The low demand is and will remain an important factor in price development
In August the consumer price rate dropped by 0.7%. While a seasonal price drop for the prices of vegetables and clothing is traditional for August, this year this seasonal drop has been supplemented by one in many other groups of goods because of the still low demand and high unemployment. Albeit an important month-to-month drop has been observed, as a result of base effect, i.e. compared to the increasingly lower price rate last year, the annual deflation continued to decrease and the consumer price rate was only 0.3% lower than in August of 2009.
In addition to the seasonal price drop, the monthly decrease was determined by lower fuel prices that follow the global tendencies in oil price stabilization. Buying a vehicle also became cheaper. Prices of some food items dropped, especially those of bread and meat products. A price decrease is also observed in household goods, furniture and household equipment. The decrease has been moderated by an increase in the prices of regulated services as the prices of water delivery and sewage rose; the prices of compensated medicines also increased. Overall, a month-to-month drop was observed in 46.3% of the total basket of commodities; the prices of 17.6% of goods and services in the basket of commodities remained unchanged.
63.5% of the total basket of commodities prices are under last year's level. The prices of services have dropped notably, with the overall price rate 4.4% under last year's. The prices of many goods, especially clothing, vehicles, and some food products, have also dropped: e.g., the prices of meat are 5.4% lower than a year ago.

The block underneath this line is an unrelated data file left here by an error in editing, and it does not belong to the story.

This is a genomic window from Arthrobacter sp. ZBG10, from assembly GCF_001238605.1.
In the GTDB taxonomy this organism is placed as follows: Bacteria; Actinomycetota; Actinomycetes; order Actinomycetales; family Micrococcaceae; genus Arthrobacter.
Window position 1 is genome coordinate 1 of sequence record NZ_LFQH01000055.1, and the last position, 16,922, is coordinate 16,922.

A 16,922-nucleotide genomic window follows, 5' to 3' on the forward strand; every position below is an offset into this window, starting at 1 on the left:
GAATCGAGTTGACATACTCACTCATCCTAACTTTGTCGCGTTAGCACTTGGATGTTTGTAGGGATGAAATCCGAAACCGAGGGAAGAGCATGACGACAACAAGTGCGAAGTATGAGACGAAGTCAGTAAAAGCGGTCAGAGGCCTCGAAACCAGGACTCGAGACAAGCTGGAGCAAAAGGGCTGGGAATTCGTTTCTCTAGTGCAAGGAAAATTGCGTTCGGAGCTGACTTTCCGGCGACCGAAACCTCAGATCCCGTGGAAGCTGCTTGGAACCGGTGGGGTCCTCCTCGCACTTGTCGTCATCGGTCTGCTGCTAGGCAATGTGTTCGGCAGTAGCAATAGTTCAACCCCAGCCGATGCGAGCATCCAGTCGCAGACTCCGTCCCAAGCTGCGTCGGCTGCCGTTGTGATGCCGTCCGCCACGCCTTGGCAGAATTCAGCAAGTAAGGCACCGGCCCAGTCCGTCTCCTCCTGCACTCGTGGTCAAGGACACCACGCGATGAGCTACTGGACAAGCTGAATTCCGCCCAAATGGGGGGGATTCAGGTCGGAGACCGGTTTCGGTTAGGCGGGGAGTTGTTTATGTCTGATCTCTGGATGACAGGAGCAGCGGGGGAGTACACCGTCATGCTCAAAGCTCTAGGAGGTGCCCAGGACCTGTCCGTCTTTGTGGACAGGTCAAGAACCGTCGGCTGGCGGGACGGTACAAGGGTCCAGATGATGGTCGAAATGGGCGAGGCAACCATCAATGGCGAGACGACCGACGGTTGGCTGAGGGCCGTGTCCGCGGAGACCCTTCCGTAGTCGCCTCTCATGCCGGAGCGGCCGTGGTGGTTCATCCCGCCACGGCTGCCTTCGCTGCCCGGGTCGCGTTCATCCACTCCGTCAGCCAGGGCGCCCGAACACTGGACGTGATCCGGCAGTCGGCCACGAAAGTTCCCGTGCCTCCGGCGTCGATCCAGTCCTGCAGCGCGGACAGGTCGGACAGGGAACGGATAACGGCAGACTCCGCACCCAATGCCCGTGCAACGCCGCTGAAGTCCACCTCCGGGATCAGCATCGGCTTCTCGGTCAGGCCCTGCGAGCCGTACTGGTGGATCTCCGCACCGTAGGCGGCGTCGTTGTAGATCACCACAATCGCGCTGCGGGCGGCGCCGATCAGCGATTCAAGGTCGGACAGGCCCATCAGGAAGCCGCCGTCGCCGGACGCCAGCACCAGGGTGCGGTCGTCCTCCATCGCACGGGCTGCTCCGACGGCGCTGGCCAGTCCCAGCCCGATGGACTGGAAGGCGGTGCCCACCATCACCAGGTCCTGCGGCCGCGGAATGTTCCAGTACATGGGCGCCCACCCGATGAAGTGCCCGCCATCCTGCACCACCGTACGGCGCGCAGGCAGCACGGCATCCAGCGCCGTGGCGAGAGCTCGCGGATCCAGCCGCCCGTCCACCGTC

Uncertainty as to price development is likely to continue in the near future. External factors, such as changes in the prices of world energy resources and food create a pressure on price rises, whereas the low domestic demand has the opposite effect. As a result, it is difficult to assess the overall effect on price changes.
At the moment it seems clear that the influence of rises in world food prices will continue. The rise in global energy resources prices is stabilizing, so it can be expected that for a while they will have a lesser effect on price dynamics in Latvia. The low domestic demand shows no notable recovery. The improvement in the future assessment by consumers and businesses has stopped, indicating that no rapid change in the situation can be expected in the near future. So there is no basis for rapid raising of prices on the part of businesses and this trend is also reflected in the August data. Moreover, as the heating season begins and the related expenses resume, the demand for other goods and services could suffer a further decline. Thus the increase in production costs, especially in the food industry, will not allow businesses to raise prices to any significant degree as a result of competition and low demand.